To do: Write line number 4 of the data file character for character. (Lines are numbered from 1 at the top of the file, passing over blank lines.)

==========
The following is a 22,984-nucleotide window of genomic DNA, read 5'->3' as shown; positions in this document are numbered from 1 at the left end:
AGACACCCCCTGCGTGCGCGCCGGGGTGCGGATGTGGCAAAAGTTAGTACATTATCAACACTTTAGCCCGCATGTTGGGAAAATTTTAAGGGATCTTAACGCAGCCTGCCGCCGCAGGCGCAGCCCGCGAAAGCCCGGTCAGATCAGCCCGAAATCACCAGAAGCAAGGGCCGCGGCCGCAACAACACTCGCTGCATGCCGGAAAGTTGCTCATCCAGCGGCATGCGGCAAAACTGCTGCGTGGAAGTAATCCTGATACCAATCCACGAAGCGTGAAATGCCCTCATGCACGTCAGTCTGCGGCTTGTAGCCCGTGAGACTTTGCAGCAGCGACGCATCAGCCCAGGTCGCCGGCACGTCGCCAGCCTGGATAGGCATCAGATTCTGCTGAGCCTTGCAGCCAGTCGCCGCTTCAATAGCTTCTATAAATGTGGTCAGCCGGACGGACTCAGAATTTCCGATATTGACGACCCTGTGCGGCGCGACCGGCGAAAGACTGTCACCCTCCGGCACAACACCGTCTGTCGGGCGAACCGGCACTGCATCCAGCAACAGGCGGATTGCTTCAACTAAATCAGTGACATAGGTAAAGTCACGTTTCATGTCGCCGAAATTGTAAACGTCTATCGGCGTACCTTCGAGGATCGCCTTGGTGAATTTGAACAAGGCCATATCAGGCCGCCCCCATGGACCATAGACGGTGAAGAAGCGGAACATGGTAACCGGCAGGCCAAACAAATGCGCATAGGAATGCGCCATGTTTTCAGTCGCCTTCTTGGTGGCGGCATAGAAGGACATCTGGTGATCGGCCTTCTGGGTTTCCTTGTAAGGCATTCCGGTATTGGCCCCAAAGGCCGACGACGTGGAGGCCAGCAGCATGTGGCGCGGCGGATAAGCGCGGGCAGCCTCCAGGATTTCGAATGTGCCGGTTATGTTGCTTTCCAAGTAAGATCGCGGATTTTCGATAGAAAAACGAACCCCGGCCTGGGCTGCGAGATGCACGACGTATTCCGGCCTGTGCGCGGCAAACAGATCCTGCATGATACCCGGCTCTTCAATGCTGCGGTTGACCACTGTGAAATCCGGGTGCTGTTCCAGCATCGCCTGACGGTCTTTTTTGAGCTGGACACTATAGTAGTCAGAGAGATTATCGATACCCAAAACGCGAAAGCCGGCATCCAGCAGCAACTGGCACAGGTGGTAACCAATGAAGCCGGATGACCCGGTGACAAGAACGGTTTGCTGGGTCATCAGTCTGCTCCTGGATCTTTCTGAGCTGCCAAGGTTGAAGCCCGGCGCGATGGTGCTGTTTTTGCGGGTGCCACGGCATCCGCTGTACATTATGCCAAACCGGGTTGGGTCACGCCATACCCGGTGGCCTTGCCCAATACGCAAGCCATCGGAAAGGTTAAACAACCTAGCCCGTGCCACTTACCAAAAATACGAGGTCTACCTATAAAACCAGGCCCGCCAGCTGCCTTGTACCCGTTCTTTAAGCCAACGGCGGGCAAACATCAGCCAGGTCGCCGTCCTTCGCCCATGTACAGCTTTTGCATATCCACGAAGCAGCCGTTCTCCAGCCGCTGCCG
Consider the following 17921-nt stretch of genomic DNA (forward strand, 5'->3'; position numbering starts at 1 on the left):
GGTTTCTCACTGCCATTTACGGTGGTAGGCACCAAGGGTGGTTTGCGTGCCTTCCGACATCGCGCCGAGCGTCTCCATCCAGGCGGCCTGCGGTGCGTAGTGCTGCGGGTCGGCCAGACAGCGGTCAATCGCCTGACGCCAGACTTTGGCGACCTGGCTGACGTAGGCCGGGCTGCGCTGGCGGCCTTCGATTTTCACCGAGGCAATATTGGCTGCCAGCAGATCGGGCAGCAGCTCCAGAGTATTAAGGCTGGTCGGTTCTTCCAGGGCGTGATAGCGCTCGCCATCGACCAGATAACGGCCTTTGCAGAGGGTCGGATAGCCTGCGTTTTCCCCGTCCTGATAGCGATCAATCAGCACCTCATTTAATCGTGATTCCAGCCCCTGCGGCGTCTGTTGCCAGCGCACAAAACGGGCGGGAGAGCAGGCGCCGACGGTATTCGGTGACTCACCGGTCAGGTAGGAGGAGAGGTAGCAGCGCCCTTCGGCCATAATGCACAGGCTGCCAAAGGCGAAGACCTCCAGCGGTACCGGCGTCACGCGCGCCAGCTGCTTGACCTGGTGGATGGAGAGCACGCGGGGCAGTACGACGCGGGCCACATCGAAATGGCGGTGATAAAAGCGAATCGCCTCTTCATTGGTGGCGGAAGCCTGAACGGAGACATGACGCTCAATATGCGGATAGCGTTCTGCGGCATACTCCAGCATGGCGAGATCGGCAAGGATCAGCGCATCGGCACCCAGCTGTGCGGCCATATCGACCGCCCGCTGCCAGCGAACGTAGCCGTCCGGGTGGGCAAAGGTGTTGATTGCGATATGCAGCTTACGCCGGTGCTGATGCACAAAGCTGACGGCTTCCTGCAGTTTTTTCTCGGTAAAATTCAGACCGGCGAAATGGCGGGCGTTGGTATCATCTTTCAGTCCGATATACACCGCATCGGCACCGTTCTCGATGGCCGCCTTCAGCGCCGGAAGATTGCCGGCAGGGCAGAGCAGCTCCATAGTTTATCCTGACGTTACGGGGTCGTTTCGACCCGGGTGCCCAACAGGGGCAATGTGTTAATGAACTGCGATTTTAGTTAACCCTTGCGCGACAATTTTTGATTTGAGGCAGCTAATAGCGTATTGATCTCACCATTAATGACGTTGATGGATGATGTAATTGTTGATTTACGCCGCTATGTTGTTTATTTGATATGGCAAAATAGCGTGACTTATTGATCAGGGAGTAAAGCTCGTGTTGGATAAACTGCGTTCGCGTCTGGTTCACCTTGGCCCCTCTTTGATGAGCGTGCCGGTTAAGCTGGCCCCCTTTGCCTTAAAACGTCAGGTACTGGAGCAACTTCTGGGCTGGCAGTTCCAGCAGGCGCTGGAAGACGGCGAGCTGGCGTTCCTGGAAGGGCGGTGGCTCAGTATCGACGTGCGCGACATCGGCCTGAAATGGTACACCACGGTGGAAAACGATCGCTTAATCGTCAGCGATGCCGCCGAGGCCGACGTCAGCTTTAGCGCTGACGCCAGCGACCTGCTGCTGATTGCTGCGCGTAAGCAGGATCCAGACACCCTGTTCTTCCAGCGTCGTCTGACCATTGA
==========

GGTTTCTCACTGCCATTTACGGTGGTAGGCACCAAGGGTGGTTTGCGTGCCTTCCGACATCGCGCCGAGCGTCTCCATCCAGGCGGCCTGCGGTGCGTAGTGCTGCGGGTCGGCCAGACAGCGGTCAATCGCCTGACGCCAGACTTTGGCGACCTGGCTGACGTAGGCCGGGCTGCGCTGGCGGCCTTCGATTTTCACCGAGGCAATATTGGCTGCCAGCAGATCGGGCAGCAGCTCCAGAGTATTAAGGCTGGTCGGTTCTTCCAGGGCGTGATAGCGCTCGCCATCGACCAGATAACGGCCTTTGCAGAGGGTCGGATAGCCTGCGTTTTCCCCGTCCTGATAGCGATCAATCAGCACCTCATTTAATCGTGATTCCAGCCCCTGCGGCGTCTGTTGCCAGCGCACAAAACGGGCGGGAGAGCAGGCGCCGACGGTATTCGGTGACTCACCGGTCAGGTAGGAGGAGAGGTAGCAGCGCCCTTCGGCCATAATGCACAGGCTGCCAAAGGCGAAGACCTCCAGCGGTACCGGCGTCACGCGCGCCAGCTGCTTGACCTGGTGGATGGAGAGCACGCGGGGCAGTACGACGCGGGCCACATCGAAATGGCGGTGATAAAAGCGAATCGCCTCTTCATTGGTGGCGGAAGCCTGAACGGAGACATGACGCTCAATATGCGGATAGCGTTCTGCGGCATACTCCAGCATGGCGAGATCGGCAAGGATCAGCGCATCGGCACCCAGCTGTGCGGCCATATCGACCGCCCGCTGCCAGCGAACGTAGCCGTCCGGGTGGGCAAAGGTGTTGATTGCGATATGCAGCTTACGCCGGTGCTGATGCACAAAGCTGACGGCTTCCTGCAGTTTTTTCTCGGTAAAATTCAGACCGGCGAAATGGCGGGCGTTGGTATCATCTTTCAGTCCGATATACACCGCATCGGCACCGTTCTCGATGGCCGCCTTCAGCGCCGGAAGATTGCCGGCAGGGCAGAGCAGCTCCATAGTTTATCCTGACGTTACGGGGTCGTTTCGACCCGGGTGCCCAACAGGGGCAATGTGTTAATGAACTGCGATTTTAGTTAACCCTTGCGCGACAATTTTTGATTTGAGGCAGCTAATAGCGTATTGATCTCACCATTAATGACGTTGATGGATGATGTAATTGTTGATTTACGCCGCTATGTTGTTTATTTGATATGGCAAAATAGCGTGACTTATTGATCAGGGAGTAAAGCTCGTGTTGGATAAACTGCGTTCGCGTCTGGTTCACCTTGGCCCCTCTTTGATGAGCGTGCCGGTTAAGCTGGCCCCCTTTGCCTTAAAACGTCAGGTACTGGAGCAACTTCTGGGCTGGCAGTTCCAGCAGGCGCTGGAAGACGGCGAGCTGGCGTTCCTGGAAGGGCGGTGGCTCAGTATCGACGTGCGCGACATCGGCCTGAAATGGTACACCACGGTGGAAAACGATCGCTTAATCGTCAGCGATGCCGCCGAGGCCGACGTCAGCTTTAGCGCTGACGCCAGCGACCTGCTGCTGATTGCTGCGCGTAAGCAGGATCCAGACACCCTGTTCTTCCAGCGTCGTCTGACCATTGA